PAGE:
Oratory is an example of oratory, the art of public speaking, which includes rhetoric and the skill of presenting information. Let's see what oratory should be in structure. We will consider examples of it.
When did the art of public speaking begin?
The art of eloquence arose in ancient Greece, where it developed very quickly and reached its peak. However, due to the eternal rivalry between Greece and Rome, great speakers appeared in both states.
Indeed, only in Greece, where the word was an integral part of the life of every citizen, oratory could arise. The first ancient Greek speaker is called Pericles. His oratory is an example of logic, clarity, harmony in the presentation of information.
As for Ancient Rome, there rhetoric appeared only after the conquest of Greece. The Roman manner of speaking was distinguished by excessive stylistic decorations, metaphors, parables and was not so comprehensive and philosophical. However, one of the greatest speakers - Cicero - belongs to this state.
The fall of Rome became the sunset of the oratory of antiquity, since it can only succeed where free institutions flourish.
How to write a speech
What is needed to get a competent oratory? Examples of topics for your presentation should be selected in accordance with the following principles:
- You need to navigate the topic better than the audience.
- The topic should be relevant.
- The audience is interested in what you are going to talk about.
Having decided on what you will talk about, come up with a name for the speech. It should, on the one hand, accurately reflect the essence of speech, and on the other, attract attention. Oratory examples of names have these: working - "How alcohol and nicotine destroy our body"; for the performance - "Allowed Poisons".
You also need to determine the purpose of your speech in advance. It can be different depending on the audience. For example: explain, inform, convince, arouse interest, etc.
The chosen goal will determine the type of your speech:
Having decided on the purpose and type of speech, you can begin to formulate the main idea of the speech and topic.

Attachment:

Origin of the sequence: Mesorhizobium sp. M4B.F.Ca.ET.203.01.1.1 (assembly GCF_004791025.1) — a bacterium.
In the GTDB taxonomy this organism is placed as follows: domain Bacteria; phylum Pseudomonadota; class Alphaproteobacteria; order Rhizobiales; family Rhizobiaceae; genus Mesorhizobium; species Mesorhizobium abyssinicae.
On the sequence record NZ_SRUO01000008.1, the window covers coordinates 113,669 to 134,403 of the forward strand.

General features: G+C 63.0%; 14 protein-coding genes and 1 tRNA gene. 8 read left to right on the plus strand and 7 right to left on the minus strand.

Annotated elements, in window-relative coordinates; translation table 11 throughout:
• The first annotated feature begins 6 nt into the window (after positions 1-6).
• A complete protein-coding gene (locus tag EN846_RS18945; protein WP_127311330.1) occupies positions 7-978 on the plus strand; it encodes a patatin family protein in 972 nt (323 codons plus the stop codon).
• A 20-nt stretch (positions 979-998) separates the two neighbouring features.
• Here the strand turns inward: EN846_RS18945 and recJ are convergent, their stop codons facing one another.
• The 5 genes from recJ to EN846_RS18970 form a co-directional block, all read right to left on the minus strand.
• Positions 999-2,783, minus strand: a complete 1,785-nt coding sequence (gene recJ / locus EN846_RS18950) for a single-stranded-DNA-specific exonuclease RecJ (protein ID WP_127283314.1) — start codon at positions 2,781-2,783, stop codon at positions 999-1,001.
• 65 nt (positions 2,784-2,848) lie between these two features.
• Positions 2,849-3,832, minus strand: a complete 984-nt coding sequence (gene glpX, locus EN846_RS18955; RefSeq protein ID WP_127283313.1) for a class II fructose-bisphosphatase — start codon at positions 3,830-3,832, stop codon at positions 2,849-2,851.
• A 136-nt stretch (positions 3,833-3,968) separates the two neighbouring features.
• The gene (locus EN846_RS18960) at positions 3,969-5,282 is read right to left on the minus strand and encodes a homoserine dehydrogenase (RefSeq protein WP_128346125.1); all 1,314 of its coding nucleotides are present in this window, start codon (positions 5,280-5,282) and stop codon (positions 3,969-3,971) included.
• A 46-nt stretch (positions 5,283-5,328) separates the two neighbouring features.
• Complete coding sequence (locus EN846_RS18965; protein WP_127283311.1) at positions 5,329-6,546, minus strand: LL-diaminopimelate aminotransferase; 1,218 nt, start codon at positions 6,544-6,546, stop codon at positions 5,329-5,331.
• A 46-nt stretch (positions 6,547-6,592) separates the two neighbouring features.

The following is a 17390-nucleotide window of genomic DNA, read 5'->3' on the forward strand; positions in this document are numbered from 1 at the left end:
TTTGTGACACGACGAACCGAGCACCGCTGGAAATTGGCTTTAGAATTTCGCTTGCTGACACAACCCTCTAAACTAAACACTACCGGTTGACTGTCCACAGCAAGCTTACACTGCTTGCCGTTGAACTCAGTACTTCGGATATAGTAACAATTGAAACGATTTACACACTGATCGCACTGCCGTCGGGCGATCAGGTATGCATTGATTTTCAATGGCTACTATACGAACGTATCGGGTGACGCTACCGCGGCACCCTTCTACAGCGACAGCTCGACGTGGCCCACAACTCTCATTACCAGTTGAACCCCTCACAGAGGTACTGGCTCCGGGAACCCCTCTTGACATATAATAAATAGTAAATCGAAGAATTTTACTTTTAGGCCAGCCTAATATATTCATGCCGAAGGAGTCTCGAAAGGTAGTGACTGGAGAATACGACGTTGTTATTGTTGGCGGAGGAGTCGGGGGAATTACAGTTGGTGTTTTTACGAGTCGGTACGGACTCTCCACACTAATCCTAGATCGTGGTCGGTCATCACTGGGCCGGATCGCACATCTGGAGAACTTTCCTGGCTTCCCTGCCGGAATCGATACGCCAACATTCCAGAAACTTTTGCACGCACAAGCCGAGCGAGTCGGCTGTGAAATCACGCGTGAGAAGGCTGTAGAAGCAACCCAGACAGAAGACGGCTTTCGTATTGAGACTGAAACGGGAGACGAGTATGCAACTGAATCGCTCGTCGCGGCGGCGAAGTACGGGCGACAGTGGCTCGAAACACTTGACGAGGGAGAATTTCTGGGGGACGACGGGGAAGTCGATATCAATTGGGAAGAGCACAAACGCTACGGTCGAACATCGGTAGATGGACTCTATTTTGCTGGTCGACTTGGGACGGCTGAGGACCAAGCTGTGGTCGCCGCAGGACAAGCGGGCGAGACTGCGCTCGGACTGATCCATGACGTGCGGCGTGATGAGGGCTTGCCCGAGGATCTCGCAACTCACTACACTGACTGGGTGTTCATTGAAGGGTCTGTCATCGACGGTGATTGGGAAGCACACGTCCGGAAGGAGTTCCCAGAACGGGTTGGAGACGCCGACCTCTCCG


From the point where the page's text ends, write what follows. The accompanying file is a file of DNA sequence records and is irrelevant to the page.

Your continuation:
The plan helps make the presentation logical, clear, concise and informative. It allows you to fully illuminate the problem raised in the speech. You need to make a plan from the moment you start work. Gradually, he, of course, will change, but this will only benefit. Let's see what the plan will look like when our goal is public speaking. Example:
- We describe a phenomenon or problem.
- The reason for the occurrence of a phenomenon or problem.
- We determine the regularity or randomness of the occurrence of a problem or phenomenon.
- How the various components of this problem are interconnected and interact.
- We determine the prospects for solving the problem or the development of the phenomenon.
- Conclusion or practical suggestion.
If your task is to prove something, then moving from the opposite is a common trick. That is, first you make a statement, and then you refute it, leading the audience to the opposite truth. However, it must be remembered that you must use not compelling arguments to persuade. It is not only easy to inform, but also to prove something, only by citing sufficiently good reasons. You need to select such arguments based on which audience you are going to speak to. Then only your oratory will take effect.
Examples of how to write an oratory can be found in specialized literature. But there are two laws of its construction, which should not be violated: in order to convey the main idea, use as few means as possible; the audience must be constantly on the alert.
Preparing for the performance
Just before the presentation, you should ask yourself only three questions:
- Who is my audience?
- What does she expect from me?
- What is the purpose of my speech?
In this case, you should have a speech plan in your head. To facilitate, you can write keywords on the cards.
Oratory. Steve Jobs example
Speech by Steve Jobs June 12, 2005 at Stanford University has gone down in history and has become the clearest example of rhetorical art, but why?
Let's start with the headline: "Stay Hungry, Stay Foolish." These phrases evoke several emotions at once: interest, surprise, some misunderstanding. But in any case - to find out what is hidden behind this topic. The goal is achieved - the audience is intrigued.
This oratory is an example of simplicity and openness. It is replete with verbal turns, simple sentences. The style of speech is conversational, which brings the speaker closer to the audience - graduates, yesterday's students. Constant pauses make it possible to understand what was said, but not to get bored.
Cicero wrote: "There are two arts that can put a person on the highest level of honor: one is the art of a commander, the other is the art of a good orator." His statement is valid today. Especially nowadays when agreements are preferable to wars.